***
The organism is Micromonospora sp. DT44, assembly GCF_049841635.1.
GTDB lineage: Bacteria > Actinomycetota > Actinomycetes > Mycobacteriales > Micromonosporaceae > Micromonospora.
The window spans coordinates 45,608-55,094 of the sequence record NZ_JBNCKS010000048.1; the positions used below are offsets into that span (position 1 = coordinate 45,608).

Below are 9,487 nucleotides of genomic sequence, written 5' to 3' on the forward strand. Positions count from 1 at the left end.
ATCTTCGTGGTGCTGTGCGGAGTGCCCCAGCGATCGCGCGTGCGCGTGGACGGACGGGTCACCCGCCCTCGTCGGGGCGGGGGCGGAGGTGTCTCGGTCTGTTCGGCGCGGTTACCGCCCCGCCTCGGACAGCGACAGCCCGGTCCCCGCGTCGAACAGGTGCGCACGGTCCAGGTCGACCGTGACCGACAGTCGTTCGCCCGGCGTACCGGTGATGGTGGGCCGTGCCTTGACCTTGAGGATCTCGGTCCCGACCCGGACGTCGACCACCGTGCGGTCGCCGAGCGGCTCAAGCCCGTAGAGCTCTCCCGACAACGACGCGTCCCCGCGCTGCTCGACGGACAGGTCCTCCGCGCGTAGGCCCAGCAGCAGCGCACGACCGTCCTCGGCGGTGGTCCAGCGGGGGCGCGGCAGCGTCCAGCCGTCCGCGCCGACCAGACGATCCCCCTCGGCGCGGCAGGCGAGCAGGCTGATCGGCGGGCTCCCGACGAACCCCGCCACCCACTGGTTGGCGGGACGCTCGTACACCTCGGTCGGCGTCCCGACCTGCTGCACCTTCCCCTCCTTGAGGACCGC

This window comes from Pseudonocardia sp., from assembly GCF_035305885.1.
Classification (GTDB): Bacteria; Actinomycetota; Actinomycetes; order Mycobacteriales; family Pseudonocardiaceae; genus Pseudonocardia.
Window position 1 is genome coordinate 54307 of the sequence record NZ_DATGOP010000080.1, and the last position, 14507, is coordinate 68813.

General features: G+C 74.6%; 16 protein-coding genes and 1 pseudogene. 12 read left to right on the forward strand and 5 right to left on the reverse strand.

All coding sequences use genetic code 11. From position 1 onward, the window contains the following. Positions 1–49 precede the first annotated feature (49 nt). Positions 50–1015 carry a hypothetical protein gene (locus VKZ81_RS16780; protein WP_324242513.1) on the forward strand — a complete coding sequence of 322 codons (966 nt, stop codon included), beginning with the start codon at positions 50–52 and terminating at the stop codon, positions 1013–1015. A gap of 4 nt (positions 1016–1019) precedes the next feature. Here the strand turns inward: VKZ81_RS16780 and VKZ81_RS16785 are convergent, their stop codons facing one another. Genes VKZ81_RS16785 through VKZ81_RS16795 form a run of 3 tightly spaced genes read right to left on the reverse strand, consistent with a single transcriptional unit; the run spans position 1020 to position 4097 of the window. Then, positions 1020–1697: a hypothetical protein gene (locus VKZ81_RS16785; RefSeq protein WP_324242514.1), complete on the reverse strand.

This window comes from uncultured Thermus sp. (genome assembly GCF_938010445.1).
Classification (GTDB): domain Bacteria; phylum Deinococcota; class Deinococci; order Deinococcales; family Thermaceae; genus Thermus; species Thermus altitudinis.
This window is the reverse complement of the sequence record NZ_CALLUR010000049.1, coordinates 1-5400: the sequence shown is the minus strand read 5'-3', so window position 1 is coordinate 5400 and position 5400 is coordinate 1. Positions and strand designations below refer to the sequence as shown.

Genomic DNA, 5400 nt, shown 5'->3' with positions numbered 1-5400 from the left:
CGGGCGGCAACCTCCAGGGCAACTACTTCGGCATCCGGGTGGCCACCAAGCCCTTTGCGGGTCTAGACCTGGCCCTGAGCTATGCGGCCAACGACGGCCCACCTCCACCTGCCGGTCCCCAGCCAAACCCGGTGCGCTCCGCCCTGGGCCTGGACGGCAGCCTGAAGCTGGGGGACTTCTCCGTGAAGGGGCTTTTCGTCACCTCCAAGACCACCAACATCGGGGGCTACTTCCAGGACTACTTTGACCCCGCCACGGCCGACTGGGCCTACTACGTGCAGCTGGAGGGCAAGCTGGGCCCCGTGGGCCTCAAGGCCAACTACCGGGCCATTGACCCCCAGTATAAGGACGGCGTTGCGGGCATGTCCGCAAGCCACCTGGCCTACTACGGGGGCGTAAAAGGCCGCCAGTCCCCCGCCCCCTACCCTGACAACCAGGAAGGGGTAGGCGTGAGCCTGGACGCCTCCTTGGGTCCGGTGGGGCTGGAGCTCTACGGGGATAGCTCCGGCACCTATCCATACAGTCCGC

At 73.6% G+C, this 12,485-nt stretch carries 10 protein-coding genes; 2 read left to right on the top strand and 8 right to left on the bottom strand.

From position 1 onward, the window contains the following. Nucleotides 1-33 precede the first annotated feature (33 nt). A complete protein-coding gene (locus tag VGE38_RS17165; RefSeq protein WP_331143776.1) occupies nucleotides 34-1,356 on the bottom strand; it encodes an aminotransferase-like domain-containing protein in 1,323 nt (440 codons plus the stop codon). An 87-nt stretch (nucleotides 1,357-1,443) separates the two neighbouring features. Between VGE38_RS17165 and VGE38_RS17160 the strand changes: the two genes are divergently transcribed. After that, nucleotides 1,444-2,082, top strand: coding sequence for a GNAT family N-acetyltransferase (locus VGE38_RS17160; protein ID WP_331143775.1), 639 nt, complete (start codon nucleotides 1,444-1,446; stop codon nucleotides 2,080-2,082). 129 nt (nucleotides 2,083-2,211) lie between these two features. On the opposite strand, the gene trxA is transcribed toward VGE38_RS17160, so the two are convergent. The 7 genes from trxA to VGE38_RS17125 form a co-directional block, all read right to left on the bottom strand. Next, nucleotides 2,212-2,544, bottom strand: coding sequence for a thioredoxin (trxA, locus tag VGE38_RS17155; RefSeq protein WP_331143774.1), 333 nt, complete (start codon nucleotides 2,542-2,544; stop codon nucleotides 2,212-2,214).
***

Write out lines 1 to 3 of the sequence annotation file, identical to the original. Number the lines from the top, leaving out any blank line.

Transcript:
The organism is Micromonospora sp. DT44, assembly GCF_049841635.1.
GTDB lineage: Bacteria > Actinomycetota > Actinomycetes > Mycobacteriales > Micromonosporaceae > Micromonospora.
The window spans coordinates 45,608-55,094 of the sequence record NZ_JBNCKS010000048.1; the positions used below are offsets into that span (position 1 = coordinate 45,608).